Fortunately for Jack, Fenn slipped up in an interview given to the California Sunday Magazine. Fenn was explaining that his chest location was where he wanted to die & spend eternity. Here is the money quote: “Hopefully at my last dying gasp I will still go back to that place and die at my favorite ...” He trailed off, wary of giving out a clue.

Too late. Jack, the finder, filled in the missing last words as “fishing hole.” This wasn’t too difficult to determine. Especially with a photo from Fenn’s treasure clue book with his dad holding a stringer of large trout in front of a distinctive rock at Nine Mile Hole. Jack was so convinced of this solve that he crossed the river and performed a brute-force, systematic GPS grid search of the area that took 25 days. He said when he found the chest he was more relieved than euphoric.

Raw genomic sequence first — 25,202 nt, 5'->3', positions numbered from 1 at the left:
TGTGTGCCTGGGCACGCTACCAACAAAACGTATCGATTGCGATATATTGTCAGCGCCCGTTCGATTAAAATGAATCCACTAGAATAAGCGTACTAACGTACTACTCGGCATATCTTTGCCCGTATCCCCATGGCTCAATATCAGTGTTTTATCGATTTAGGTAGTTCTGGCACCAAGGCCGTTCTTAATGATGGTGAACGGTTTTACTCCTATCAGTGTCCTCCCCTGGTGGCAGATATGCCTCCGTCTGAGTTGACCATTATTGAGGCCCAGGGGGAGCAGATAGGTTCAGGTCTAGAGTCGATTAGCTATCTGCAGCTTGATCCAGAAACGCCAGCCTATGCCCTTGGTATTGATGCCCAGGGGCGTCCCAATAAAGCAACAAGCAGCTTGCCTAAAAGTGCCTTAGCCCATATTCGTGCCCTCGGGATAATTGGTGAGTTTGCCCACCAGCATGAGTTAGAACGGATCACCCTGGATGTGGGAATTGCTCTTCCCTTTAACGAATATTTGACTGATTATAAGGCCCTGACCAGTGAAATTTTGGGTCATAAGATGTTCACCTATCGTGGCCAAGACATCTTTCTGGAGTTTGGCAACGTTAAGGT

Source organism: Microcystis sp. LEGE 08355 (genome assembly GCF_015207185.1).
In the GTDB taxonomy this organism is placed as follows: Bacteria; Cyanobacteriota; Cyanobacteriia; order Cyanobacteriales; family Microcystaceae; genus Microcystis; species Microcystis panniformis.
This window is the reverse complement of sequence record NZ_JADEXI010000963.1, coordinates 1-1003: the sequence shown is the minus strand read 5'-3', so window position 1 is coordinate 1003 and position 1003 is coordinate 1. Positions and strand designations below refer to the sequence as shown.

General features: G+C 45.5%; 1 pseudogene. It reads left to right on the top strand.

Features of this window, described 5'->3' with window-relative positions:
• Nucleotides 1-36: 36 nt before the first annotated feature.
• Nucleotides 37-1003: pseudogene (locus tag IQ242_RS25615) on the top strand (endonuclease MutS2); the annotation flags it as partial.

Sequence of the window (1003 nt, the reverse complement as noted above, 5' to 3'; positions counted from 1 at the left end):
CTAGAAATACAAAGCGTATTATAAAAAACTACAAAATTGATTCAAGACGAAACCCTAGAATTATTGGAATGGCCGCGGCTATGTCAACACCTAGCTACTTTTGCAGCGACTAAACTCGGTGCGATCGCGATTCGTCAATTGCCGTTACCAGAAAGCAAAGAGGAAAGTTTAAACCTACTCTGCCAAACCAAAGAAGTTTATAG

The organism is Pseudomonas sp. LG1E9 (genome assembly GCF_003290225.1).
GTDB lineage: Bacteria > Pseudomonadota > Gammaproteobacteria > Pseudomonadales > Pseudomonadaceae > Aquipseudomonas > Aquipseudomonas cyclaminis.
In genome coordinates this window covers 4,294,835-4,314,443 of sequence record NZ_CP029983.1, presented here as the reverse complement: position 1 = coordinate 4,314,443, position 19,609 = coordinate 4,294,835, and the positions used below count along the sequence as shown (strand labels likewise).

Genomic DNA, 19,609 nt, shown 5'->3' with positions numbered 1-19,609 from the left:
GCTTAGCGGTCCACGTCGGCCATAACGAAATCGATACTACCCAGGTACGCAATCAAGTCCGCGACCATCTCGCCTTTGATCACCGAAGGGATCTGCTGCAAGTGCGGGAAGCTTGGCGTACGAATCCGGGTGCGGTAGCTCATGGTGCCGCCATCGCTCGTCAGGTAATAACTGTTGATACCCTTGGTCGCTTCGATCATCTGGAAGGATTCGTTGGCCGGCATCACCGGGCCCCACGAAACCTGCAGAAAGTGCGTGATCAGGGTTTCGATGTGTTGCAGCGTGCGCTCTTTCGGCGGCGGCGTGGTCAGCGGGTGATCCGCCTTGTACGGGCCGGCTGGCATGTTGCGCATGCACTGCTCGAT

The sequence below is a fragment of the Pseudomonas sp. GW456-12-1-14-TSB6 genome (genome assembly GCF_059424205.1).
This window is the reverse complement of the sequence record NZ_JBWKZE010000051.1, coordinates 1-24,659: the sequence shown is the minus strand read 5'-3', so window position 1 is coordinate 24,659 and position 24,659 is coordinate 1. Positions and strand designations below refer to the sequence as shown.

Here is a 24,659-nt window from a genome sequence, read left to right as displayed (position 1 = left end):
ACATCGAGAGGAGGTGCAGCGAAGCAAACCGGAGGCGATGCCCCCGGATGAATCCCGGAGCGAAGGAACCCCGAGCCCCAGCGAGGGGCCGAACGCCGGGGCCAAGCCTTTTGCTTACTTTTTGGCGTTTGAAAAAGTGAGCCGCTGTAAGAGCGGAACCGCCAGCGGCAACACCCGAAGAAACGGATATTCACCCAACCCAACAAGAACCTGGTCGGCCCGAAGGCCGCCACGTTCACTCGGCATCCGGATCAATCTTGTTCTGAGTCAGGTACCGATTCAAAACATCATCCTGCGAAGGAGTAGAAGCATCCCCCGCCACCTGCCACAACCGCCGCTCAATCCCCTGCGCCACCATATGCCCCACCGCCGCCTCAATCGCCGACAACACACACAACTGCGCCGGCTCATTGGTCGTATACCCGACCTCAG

I will not be crossing the river. I’ve seen the video of the other side, the fallen blaze, the surrounding logs and the sinking soil where the chest was buried. I am happy just touching Fenn Rock and imagining Fenn wading across twice, once with the 20-pound chest and again with the 20 pounds of gold & treasure to fill it.

I know that Fenn hid the chest during a trip to Cody for museum business. So I know his exact route. I grimace knowing he passed within view from my house, 25 miles west of Cody, in the valley below me, back in August, 2010. I wonder what I was doing at that moment. It makes me ponder what other intriguing things are passing through my valley below. We remain unaware of so much, so often.

Here is the location as matched to the treasure poem: